Tomorrow, solid ground again. We’re going to Urquhart Castle. Hope you’re coming along!
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I’ve been on ferries and ships and fortunate to not get seasick, but your story made me queasy! Lol. Hope you enjoy urqhart as the view is gorgeous.
One of my three kids got sick on every car trip we ever took; the other two never did. Since all three have done 23andMe testing, I would be very interested in knowing whether this shows up in their DNA. Is there a list of the relevant SNPs anywhere? (P.S. I have really enjoyed all your travel posts!)
I hunted for that information as well, and couldn’t find anything. The information may be awaiting academic publication. You could drop 23andMe a note and ask.
Cousin you crack me up. Your take on the “pot of gold” was hilarious! Those chocolate covered strawberries look delish. I have never suffered from motion sickness on a boat since the closest I have gotten to a cruise ship was the now defunct Texas Treasure, a gambling day cruise ship. They took us out into the Gulf of Mexico just far enough to be out of Texas waters, since gambling in Texas is illegal. Had blast, ate too much and lost every dime of my gambling funds.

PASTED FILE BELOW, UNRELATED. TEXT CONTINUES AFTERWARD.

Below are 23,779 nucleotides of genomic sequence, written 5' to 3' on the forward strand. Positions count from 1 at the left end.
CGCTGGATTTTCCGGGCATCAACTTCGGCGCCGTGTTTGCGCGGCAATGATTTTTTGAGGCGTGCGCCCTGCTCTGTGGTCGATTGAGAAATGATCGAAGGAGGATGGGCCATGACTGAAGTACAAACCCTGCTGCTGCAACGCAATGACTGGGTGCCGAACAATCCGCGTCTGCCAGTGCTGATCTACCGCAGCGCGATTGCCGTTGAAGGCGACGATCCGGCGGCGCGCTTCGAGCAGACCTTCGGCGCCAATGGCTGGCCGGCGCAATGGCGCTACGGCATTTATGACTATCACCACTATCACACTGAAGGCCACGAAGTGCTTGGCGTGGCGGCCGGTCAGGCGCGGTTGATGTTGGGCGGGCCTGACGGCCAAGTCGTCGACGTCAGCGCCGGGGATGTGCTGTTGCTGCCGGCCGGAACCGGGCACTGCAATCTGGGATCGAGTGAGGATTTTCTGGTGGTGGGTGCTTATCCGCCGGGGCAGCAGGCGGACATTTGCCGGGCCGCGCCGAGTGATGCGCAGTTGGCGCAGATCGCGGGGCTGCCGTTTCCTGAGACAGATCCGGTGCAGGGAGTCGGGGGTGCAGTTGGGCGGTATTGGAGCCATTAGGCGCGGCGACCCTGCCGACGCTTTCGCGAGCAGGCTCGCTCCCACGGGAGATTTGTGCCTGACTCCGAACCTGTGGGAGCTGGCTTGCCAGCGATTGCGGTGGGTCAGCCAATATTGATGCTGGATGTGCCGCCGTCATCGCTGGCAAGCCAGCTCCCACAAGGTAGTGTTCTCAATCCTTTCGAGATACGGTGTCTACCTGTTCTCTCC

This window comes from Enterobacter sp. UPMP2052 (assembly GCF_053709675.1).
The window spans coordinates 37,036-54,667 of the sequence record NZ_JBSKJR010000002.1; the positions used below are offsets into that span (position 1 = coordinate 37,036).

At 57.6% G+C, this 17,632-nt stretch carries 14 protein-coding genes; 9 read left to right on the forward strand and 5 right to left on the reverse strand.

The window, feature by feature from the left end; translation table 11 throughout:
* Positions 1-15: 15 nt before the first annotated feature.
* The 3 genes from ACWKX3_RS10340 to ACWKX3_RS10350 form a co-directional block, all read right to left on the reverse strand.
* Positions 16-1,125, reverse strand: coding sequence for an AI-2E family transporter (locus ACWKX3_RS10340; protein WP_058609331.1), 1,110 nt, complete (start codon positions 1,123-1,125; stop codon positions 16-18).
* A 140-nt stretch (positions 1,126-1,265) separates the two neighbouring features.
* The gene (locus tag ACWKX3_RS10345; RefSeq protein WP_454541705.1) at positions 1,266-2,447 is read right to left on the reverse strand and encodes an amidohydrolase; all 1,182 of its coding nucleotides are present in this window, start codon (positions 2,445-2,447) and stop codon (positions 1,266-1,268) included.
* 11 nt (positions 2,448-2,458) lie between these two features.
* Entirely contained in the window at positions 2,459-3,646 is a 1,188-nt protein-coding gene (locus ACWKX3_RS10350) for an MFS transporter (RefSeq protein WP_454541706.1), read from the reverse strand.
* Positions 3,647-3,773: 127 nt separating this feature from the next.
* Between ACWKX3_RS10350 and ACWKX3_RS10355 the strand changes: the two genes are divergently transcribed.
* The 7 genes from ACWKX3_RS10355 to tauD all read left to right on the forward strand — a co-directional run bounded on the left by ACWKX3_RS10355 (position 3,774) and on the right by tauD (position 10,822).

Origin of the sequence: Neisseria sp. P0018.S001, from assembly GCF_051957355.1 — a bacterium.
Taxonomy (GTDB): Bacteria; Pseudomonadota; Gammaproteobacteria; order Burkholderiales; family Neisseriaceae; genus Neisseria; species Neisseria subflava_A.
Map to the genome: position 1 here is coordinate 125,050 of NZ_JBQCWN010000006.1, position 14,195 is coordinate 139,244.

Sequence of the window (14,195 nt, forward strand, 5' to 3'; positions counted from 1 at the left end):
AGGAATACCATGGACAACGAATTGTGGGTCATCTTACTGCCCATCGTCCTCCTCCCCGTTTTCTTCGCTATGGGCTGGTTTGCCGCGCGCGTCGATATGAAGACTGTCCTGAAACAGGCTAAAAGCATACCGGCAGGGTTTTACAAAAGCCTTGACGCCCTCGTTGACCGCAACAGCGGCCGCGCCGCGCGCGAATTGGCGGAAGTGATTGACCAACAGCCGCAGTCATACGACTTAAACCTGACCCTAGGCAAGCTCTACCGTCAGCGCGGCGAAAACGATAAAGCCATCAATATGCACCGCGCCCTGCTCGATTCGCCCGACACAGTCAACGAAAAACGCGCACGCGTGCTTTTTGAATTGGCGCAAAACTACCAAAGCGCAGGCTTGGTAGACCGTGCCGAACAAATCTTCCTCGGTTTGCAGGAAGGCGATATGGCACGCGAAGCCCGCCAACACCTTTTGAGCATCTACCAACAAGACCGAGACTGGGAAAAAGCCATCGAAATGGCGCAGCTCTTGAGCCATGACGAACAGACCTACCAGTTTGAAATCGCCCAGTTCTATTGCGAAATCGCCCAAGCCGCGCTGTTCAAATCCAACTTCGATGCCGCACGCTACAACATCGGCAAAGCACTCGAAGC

Anyway, it looks like you had fun. BTW I had a dog a few yrs back who suffered from hip dysplasia and arthritis. Acupuncture helped him to live almost pain free for his remaining yrs. He died at 19 yrs old! Keep the story going!
Roberta, I love reading your blogs…and I’m having second thoughts about a cruise. LOL Can’t wait to see what’s next in your adventures. Carla
I really appreciate your blog, and I’d like to change my email address from firstname.lastname@example.org to my current address of email@example.com.
Many thanks for your help!
Linda On May 28, 2014 9:34 AM, “DNAeXplained – Genetic Genealogy” wrote:
> robertajestes posted: “I should have known when I heard the ship > groaning in the night as it shifted from side to side. But I knew > unquestionably when I sat up in the morning and began to sway back and > forth. I remembered someone telling me once about falling out of the > showe”
Hi Linda, I can’t change your address – that is not something blogs allow. But all you have to do is to unsubscribe with your old address, or just do nothing with that one – and subscribe again with your new address by clicking on the little “follow” button on the right hand side of the main blog page.